Two or three years ago, I found myself on a list of people who take turns cooking in a soup kitchen. And so, every few months, I do.
I can’t say I particularly look forward to it. But to beg off the list at this point would require a phone call to the organizer. I imagine the hypothetical exit interview: “So in what other ways do you help the homeless?” And then I imagine my lame stammer—so, when my number comes up, I again show up at the shelter.
As much as my turn behind the stove never seems to come at a good time, once I’m there, with my hands as two of the several helping to knead 30 pounds of ground beef into 10 meatloaves, it’s not so bad. Actually, it’s pretty gratifying, and it makes me appreciate the basic necessities that I and those around me take for granted. Which is the point, of course.
This month, as always, it was me and retirees: Two older women, whom I’ll call Betty and Wilma, and an older guy, Fred. I was a little rushed getting there—late, typically. And the trio—early, typically—were already in the swing of it when I arrived.
Things seemed to be progressing smoothly. Fred was at the huge can opener, cranking open cans of carrots and powdered potatoes in tins the size of paint cans. Betty was kneading eggs and breadcrumbs and parsley into the meat, with Wilma then shaping the meat mixture into neat loaves.
The two women complimented each other as they worked: Betty noted how perfectly oblong Wilma’s loaves were: “I can never quite get them right, not like Wilma!” Wilma commented on how nicely Betty had chopped the parsley before mixing it into the meat: “No stems! Good thing—because no one likes the stems.”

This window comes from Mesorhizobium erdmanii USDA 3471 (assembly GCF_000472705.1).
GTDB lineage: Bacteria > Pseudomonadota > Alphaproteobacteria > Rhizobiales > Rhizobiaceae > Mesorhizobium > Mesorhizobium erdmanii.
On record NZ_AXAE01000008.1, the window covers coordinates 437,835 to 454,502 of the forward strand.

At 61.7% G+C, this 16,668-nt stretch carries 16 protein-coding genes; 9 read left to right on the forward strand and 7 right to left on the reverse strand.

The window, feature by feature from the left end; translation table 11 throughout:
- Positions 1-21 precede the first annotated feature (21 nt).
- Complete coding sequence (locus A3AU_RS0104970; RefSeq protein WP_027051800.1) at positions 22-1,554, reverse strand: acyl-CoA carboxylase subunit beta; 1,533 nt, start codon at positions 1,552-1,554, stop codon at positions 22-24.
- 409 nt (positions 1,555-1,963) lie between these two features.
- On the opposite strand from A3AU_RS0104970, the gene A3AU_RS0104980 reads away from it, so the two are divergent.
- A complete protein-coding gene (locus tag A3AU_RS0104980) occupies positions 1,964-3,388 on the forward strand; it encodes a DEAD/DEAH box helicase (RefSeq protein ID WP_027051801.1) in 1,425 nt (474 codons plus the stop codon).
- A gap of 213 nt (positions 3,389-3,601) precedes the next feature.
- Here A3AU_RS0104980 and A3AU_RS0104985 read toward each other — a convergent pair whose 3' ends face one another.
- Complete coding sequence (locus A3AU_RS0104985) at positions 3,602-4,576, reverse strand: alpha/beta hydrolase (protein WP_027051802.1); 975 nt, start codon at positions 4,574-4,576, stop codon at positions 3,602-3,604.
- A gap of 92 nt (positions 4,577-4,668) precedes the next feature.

It all seemed pleasant enough. I joined Betty at the kneading—Damn! That meat was cold!—and, head down, leaned into it.
Meanwhile, the two women kept up the banter: Betty: “Wilma’s an old pro at this!” Wilma: “Betty knows just where to place the rolls and butter!”
It came to a head when someone—no one said who or owned up to it—turned on the oven too early.
Typically, the 20 waiting meatloaves are placed in a cold oven that’s then turned to “bake,” and they cook for 2 hours. The kitchen’s cooking volunteers leave them in the hot oven for the serving volunteers, who arrive an hour or so after we leave and take it from there.
The issue this day, however, was that the oven was already hot—and we (okay, they) had too efficiently finished with the loaves too soon.
Betty [cranking the heavy oven door ajar and feeling the heat]: “Are the ovens on? I don’t think we should turn the ovens on just yet.”
Wilma: “Well, we always turn the ovens on before we leave.”
Betty: “We’re early today, which means it’ll cook for too long.” She looked pointedly at the rest of us, “Don’t you think the meatloaf will be in too long?”
Uh-oh. They were involving us in this debate. I shot a sideways glance at Fred. He seemed to be looking at something incredibly interesting on the ceiling. I smiled weakly, shrugged. I tried to appear nonthreatening.
Wilma: “Well, we always put the meatloaves in, and then turn the ovens on.”
Betty: “Let’s turn it down then.”
Wilma: “To what?”
Betty: “To Warm. Like 200.”
Wilma: “But isn’t that dangerous? I’m worried about bacteria. Won’t bacteria grow and spoil it? People will get sick!”